Home > Uncategorized > VCSA 5.1– Deployment and upgrade

VCSA 5.1– Deployment and upgrade

In the last post we discussed about the new features and changes that comes with version 5.1 of the VMware vCenter Server Appliance. In this new one I will explain how to deploy it and perform an upgrade.

VCSA Deployment

The deployment of the VCSA 5.1 is very similar to the previous version. Use the vSphere Client to deploy a new OVF template and browse to the VCSA OVA package, follow the instructions until you get to the Networking Properties screen.

Here you can pre-set the networking configuration values of the appliance.


If you are going to do a fresh VCSA or vSphere installation enter the appropriate values on each field. If you want to perform an upgrade instead leave them blank to get the info by DHCP or put a temporal IP address if there is no DCHP server in place. You don’t need to put here the final values since during the upgrading process all the network settings will be migrated.

Let the deployment process finish and power on the vCenter appliance. During the boot process you can see how the network configuration is applied to the VM.


And finally you will reach the familiar blue screen.


That’s it, now proceed to the WebUI to complete VCSA setup. In your first log into the vCenter a wizard will appear.


After accepting the EULA you will presented with four options:

  • Configure with default settings
  • Upgrade from a previous version, which also gives you the option to use the default Single Sign On configuration.
  • Upload configuration file. Very useful in case your vCenter Server virtual machine gets corrupted or you messed it up, if have a saved copy of the most recent configuration file you can deploy a new appliance and quickly restore its settings by uploading it.
  • Set custom configuration <- I used this option for my homelab testing.


In the next screen you choose which database you want to use, the vPostgres embedded or an Oracle external.


Now we must choose the options for the Single Sign On server. vCenter 5.1 comes with a new component known as the Single Sign On server, or SSO.

SSO allows an administrator to login through the vSphere Web Client or the API and perform operations across all components of the vCloud Suite without having to log into them separately. It integrates with multiple identity sources like Windows Active Directory, NIS and OpenLDAP. The SSO is a requirement for the Inventory Service, vCenter Server and the Web Client.

In the Windows based vCenter installer SSO comes as a separate component that can be installed in the same VM as the vCenter or in a different one as a stand-alone server, in High Availability mode or even in a multisite environment.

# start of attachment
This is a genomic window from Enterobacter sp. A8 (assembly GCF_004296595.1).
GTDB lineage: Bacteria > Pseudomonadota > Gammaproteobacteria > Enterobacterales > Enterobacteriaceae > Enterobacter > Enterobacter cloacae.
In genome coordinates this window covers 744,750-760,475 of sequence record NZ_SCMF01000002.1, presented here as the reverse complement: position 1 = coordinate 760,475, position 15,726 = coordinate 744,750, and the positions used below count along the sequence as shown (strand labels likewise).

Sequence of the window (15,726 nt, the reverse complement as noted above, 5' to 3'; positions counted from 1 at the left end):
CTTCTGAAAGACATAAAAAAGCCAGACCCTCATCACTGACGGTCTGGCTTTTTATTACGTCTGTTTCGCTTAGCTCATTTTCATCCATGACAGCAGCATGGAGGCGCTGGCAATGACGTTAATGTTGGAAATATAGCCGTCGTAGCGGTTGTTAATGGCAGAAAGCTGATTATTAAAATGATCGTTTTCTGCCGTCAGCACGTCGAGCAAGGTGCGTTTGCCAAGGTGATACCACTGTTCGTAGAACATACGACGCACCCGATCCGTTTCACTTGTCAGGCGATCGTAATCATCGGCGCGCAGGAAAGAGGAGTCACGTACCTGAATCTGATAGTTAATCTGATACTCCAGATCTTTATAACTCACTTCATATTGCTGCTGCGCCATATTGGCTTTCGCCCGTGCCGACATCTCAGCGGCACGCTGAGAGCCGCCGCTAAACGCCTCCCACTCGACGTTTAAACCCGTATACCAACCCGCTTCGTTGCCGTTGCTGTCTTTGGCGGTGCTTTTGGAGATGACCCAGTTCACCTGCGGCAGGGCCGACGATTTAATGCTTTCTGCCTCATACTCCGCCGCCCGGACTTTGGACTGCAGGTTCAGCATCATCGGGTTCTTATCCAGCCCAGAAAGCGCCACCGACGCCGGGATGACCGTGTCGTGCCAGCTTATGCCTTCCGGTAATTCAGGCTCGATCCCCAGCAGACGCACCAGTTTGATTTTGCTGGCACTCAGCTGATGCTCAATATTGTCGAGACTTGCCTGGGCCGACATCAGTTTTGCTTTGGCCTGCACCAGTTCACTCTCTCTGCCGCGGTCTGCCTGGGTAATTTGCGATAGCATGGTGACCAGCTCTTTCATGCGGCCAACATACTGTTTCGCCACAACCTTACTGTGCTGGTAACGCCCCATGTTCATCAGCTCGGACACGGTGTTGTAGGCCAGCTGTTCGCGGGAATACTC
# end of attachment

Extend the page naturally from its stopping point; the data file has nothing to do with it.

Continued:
The VCSA comes with the SSO embedded however it is prepared to use an external SSO server too. If choose the external SSO deployment mode all the appropriate information must be provided in this screen. Again as with the vCenter itself the database type must be set.


Finally set the Active Directory configuration accordingly to your environment, review the configuration and click Start to begin.


At the end if everything goes fine you will see a screen with a confirmation, click close and will see al the vCenter services up and ready in the main screen of the WebUI.


The deployment and basic setup of the VCSA is done, at this point all other components and settings can be setup from here.

VCSA Upgrade

The upgrade of the vCenter Server Appliance will allow to update to a different OS version and migrate to a different database.

If you are upgrading from 5.0 to 5.1 and using the embedded database, it will be migrated from IBM DB2 to VMware vPostgres.  The configuration state will be preserved and the schema will be upgraded in order to be compatible with 5.1. VCSA 5.0 Update 1 already comes with vPostgres instead of DB2.

The major upgrade is supported from 5.0 and updates to 5.1.

The upgrading process is relatively simple:

  • Deploy VCSA 5.1.
  • Set the 5.0 appliance as source and 5.1 as destination.
  • Establish a connection between both VCSAs.
  • Import network configuration of existing VCSA.
    Prior to the upgrading the VCVA 5.1 must have a valid network connection and vCenter Server service must be stopped and un-configured.

Deploy the appliance as shown above, log into the WebUI and in the wizard accept the EULA in the first screen and select Upgrade from previous version in the second, let Use default SSO configuration as it comes by default.